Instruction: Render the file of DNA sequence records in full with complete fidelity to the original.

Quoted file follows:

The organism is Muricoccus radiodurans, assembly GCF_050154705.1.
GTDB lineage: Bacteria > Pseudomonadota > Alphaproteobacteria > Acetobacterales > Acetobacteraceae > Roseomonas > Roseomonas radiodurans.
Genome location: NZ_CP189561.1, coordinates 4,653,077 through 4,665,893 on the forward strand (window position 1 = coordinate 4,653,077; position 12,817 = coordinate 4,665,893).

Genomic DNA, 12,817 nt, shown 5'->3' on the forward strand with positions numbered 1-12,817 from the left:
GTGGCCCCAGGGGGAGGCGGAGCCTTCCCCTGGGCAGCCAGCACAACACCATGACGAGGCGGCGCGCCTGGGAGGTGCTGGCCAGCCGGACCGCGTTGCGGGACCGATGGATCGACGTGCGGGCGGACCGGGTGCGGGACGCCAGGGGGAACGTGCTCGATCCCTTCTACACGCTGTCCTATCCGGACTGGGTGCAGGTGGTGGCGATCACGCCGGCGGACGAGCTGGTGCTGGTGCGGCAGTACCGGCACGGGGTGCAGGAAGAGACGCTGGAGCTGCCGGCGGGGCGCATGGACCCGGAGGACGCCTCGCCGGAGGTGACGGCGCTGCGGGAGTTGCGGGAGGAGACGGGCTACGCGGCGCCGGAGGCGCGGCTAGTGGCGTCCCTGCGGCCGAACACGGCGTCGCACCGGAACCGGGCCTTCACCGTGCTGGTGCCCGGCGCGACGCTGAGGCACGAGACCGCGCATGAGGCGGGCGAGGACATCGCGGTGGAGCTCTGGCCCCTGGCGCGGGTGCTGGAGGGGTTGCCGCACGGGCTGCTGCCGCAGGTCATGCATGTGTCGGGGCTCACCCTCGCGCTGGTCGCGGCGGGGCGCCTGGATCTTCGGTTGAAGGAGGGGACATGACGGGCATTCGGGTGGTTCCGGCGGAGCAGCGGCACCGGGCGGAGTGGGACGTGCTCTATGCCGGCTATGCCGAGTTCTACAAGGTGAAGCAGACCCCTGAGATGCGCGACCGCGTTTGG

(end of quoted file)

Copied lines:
The organism is Muricoccus radiodurans, assembly GCF_050154705.1.
GTDB lineage: Bacteria > Pseudomonadota > Alphaproteobacteria > Acetobacterales > Acetobacteraceae > Roseomonas > Roseomonas radiodurans.
Genome location: NZ_CP189561.1, coordinates 4,653,077 through 4,665,893 on the forward strand (window position 1 = coordinate 4,653,077; position 12,817 = coordinate 4,665,893).

Genomic DNA, 12,817 nt, shown 5'->3' on the forward strand with positions numbered 1-12,817 from the left:
GTGGCCCCAGGGGGAGGCGGAGCCTTCCCCTGGGCAGCCAGCACAACACCATGACGAGGCGGCGCGCCTGGGAGGTGCTGGCCAGCCGGACCGCGTTGCGGGACCGATGGATCGACGTGCGGGCGGACCGGGTGCGGGACGCCAGGGGGAACGTGCTCGATCCCTTCTACACGCTGTCCTATCCGGACTGGGTGCAGGTGGTGGCGATCACGCCGGCGGACGAGCTGGTGCTGGTGCGGCAGTACCGGCACGGGGTGCAGGAAGAGACGCTGGAGCTGCCGGCGGGGCGCATGGACCCGGAGGACGCCTCGCCGGAGGTGACGGCGCTGCGGGAGTTGCGGGAGGAGACGGGCTACGCGGCGCCGGAGGCGCGGCTAGTGGCGTCCCTGCGGCCGAACACGGCGTCGCACCGGAACCGGGCCTTCACCGTGCTGGTGCCCGGCGCGACGCTGAGGCACGAGACCGCGCATGAGGCGGGCGAGGACATCGCGGTGGAGCTCTGGCCCCTGGCGCGGGTGCTGGAGGGGTTGCCGCACGGGCTGCTGCCGCAGGTCATGCATGTGTCGGGGCTCACCCTCGCGCTGGTCGCGGCGGGGCGCCTGGATCTTCGGTTGAAGGAGGGGACATGACGGGCATTCGGGTGGTTCCGGCGGAGCAGCGGCACCGGGCGGAGTGGGACGTGCTCTATGCCGGCTATGCCGAGTTCTACAAGGTGAAGCAGACCCCTGAGATGCGCGACCGCGTTTGG